In late 2008 and the first half of 2009, a series of violent incidents took place in Hungary that resulted in the deaths of several Roma and the injury of numerous others.1

Civil society actors in Hungary and international community representatives, including the OSCE Office for Democratic Institutions and Human Rights (ODIHR), began to draw attention to these violent incidents in late 2008 and called for vigilance in investigating these crimes and protecting Roma communities.

ODIHR initiated consultations with the Hungarian authorities in early 2009 for a field assessment visit, which ultimately took place in June-July 2009.

The ODIHR-led delegation included representatives from the OSCE Chairmanship, the office of the OSCE High Commissioner on National Minorities and the OSCE Secretariat’s Strategic Police Matters Unit, as well as the Personal Representative of the OSCE Chairperson-in-Office on Combating Racism, Xenophobia and Discrimination (see Appendix 2 for a list of delegation members).

The objective of the visit was to assess the situation, with a focus on the factors that led to the escalation of violence and attacks against Roma, the measures taken by the authorities to prevent further attacks and ensure effective remedy for victims, and areas where ODIHR could support the government in effectively addressing the violence. The delegation met with government officials, elected members of self-governments, police representatives, members of the Roma community and of national and international NGOs (see Appendix 3 for full list of meetings).

The delegation visited 12 locations,2 including the villages where some of the fatal incidents took place.

The visit was undertaken in accordance with the provisions of the Action Plan on Improving the Situation of Roma and Sinti in the OSCE Area, adopted at the Maastricht Ministerial Council in 2003, which mandates ODIHR, among other things, to “assume a proactive role in analysing measures undertaken by participating States, as well as in particular situations and incidents relating to Roma and Sinti people”.3

As an OSCE participating State, Hungary is committed to implementing the provisions contained in the OSCE Action Plan, as well as a number of other OSCE commitments related to Roma and Sinti and combating hate crimes.4 Other international human rights instruments are also relevant, including legally binding treaty obligations that prohibit discrimination on the basis of racial, national or ethnic origins.5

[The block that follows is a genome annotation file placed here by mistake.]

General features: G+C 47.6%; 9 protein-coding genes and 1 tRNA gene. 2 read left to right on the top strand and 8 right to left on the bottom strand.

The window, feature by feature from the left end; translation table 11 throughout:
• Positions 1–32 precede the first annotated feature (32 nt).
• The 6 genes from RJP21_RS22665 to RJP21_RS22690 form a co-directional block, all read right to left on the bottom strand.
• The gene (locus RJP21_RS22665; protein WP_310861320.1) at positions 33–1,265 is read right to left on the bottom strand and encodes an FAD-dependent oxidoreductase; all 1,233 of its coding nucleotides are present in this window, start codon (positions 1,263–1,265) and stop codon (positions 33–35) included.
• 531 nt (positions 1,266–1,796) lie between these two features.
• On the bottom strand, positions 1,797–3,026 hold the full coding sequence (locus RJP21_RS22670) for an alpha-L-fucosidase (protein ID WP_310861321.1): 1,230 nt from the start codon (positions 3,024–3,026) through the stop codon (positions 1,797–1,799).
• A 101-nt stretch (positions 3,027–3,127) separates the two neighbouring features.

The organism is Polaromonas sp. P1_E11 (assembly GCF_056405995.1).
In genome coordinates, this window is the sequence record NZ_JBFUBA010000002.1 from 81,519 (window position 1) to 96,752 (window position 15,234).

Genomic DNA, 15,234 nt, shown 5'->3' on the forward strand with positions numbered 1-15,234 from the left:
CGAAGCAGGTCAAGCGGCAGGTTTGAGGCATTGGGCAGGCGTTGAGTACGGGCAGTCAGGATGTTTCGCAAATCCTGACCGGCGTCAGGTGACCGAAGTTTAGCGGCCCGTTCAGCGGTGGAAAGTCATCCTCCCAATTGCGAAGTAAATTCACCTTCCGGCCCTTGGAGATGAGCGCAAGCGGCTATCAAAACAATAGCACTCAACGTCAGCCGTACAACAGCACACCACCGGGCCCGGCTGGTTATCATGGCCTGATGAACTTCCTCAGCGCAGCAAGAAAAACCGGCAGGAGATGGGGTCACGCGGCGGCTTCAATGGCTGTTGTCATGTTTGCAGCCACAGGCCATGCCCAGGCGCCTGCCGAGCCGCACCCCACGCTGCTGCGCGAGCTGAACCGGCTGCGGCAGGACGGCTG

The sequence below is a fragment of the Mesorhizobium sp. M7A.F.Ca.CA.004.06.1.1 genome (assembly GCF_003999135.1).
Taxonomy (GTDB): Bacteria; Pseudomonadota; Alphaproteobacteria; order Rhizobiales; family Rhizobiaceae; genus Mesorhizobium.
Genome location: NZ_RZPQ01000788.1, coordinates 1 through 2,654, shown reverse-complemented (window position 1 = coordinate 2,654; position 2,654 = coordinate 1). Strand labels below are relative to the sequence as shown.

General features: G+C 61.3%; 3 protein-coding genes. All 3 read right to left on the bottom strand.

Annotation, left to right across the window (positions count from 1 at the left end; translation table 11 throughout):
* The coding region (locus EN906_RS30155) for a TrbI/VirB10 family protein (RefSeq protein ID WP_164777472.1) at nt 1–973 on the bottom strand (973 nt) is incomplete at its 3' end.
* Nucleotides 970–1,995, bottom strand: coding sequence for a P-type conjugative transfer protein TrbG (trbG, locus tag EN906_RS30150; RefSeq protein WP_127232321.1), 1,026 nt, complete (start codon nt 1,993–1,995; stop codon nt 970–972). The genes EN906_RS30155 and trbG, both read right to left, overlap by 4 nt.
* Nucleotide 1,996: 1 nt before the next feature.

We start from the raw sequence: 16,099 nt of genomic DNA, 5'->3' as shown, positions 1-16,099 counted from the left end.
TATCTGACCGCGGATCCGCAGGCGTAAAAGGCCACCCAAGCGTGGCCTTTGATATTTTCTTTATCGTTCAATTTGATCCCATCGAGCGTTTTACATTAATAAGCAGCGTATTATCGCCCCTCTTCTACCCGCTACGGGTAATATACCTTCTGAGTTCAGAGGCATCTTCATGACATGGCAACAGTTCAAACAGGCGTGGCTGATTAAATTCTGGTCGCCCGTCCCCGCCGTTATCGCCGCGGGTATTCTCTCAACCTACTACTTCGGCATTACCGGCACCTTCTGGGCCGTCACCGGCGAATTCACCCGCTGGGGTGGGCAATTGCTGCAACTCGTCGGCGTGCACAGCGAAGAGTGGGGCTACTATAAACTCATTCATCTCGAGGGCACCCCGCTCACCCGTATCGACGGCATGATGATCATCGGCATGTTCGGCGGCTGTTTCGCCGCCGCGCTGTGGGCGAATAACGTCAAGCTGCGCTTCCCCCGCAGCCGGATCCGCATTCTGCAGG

The field assessment delegation carefully studied information provided by the Government of Hungary, including written material about responses to the violent attacks and about governmental measures regarding Roma inclusion, which the Government provided to ODIHR in advance of the visit.6

Note: This report is based principally on the field visit and findings the delegation gathered through discussions with relevant actors in Hungary, as well as on preparatory research conducted by ODIHR and continuing assessment of the situation through the end of 2009. While subsequent developments are not analyzed in the report, some developments in Hungary in early 2010 – in particular the results of the 2010 parliamentary elections – underscore the continuing relevance of the recommendations. The Jobbik party, cited below for its increasingly harsh anti-Roma rhetoric, gained a place in the new Hungarian parliament for the first time. Moreover, in the first quarter of this year, two new attacks against Roma were reported by civil society. On the positive side, a Holocaust-denial law was adopted by the National Assembly. The Police also recognized and agreed with the findings of the Independent Police Complaints Committee regarding the mishandling of the investigation in the prominent “Tatárszentgyörgy case”, which is described below.



  • Office for Democratic Institutions and Human Rights (ODIHR), 15.06.2010, Addressing Violence, Promoting Integration Field Assessment of Violent Incidents Against Roma in Hungary: Key Developments, Findings and Recommendations June-July 2009,, Accessed on 27.01.2013.